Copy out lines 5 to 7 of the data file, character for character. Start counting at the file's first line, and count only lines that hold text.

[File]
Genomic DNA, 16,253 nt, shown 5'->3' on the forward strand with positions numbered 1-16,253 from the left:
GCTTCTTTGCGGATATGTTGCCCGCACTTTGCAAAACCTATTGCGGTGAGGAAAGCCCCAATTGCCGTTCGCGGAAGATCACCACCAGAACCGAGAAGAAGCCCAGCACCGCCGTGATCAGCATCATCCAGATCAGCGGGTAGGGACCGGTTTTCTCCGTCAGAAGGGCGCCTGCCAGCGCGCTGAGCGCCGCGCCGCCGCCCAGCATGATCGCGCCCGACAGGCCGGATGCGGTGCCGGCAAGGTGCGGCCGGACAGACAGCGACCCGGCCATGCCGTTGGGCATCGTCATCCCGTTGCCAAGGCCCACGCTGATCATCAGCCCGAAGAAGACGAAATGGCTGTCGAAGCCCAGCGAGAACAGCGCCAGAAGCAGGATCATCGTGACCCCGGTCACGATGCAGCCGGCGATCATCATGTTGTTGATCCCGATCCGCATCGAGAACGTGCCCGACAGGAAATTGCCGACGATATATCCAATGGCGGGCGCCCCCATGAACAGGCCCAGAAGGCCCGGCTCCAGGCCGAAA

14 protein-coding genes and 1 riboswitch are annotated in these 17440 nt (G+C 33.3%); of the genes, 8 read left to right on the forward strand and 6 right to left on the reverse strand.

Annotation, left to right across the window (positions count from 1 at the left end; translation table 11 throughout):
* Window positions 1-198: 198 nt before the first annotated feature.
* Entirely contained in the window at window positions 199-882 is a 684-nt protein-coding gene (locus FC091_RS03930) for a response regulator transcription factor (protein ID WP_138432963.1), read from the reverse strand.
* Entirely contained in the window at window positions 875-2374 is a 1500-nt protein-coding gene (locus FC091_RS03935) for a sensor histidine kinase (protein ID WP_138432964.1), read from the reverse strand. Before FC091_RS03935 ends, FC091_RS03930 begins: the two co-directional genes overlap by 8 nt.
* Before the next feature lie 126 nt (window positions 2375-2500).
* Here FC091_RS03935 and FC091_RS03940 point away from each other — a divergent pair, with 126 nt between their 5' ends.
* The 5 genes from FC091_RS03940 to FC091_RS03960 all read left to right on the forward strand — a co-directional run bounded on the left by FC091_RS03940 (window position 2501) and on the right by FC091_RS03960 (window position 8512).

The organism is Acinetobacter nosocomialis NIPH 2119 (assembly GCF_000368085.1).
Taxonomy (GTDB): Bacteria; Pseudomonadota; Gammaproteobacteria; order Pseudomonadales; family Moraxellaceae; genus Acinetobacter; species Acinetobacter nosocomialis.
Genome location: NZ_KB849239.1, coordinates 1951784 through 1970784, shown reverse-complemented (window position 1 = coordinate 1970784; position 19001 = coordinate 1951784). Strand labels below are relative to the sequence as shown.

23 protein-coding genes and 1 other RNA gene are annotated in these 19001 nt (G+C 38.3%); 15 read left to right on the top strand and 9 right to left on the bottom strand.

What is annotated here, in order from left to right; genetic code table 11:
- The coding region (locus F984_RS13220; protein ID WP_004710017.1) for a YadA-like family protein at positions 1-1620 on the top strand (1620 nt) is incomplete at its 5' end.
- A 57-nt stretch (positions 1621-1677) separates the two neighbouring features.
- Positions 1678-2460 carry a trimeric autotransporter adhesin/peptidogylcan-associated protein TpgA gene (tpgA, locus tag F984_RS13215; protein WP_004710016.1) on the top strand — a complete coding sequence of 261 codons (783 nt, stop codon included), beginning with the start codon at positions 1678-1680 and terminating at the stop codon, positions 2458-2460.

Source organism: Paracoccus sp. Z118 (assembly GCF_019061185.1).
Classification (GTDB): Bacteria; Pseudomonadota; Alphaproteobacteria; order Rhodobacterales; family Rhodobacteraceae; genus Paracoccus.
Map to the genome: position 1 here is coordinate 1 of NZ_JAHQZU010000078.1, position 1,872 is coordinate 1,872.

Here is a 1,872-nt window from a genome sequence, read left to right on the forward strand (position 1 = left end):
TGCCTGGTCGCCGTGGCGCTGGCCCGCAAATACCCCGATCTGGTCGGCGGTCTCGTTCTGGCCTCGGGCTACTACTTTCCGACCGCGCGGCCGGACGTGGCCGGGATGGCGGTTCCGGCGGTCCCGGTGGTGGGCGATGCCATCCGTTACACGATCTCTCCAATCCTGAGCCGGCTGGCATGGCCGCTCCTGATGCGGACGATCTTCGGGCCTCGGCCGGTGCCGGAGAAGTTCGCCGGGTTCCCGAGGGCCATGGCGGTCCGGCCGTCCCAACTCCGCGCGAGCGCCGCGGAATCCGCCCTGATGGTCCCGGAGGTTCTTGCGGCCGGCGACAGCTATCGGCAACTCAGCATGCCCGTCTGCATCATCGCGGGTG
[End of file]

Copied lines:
* Window positions 1-198: 198 nt before the first annotated feature.
* Entirely contained in the window at window positions 199-882 is a 684-nt protein-coding gene (locus FC091_RS03930) for a response regulator transcription factor (protein ID WP_138432963.1), read from the reverse strand.
* Entirely contained in the window at window positions 875-2374 is a 1500-nt protein-coding gene (locus FC091_RS03935) for a sensor histidine kinase (protein ID WP_138432964.1), read from the reverse strand. Before FC091_RS03935 ends, FC091_RS03930 begins: the two co-directional genes overlap by 8 nt.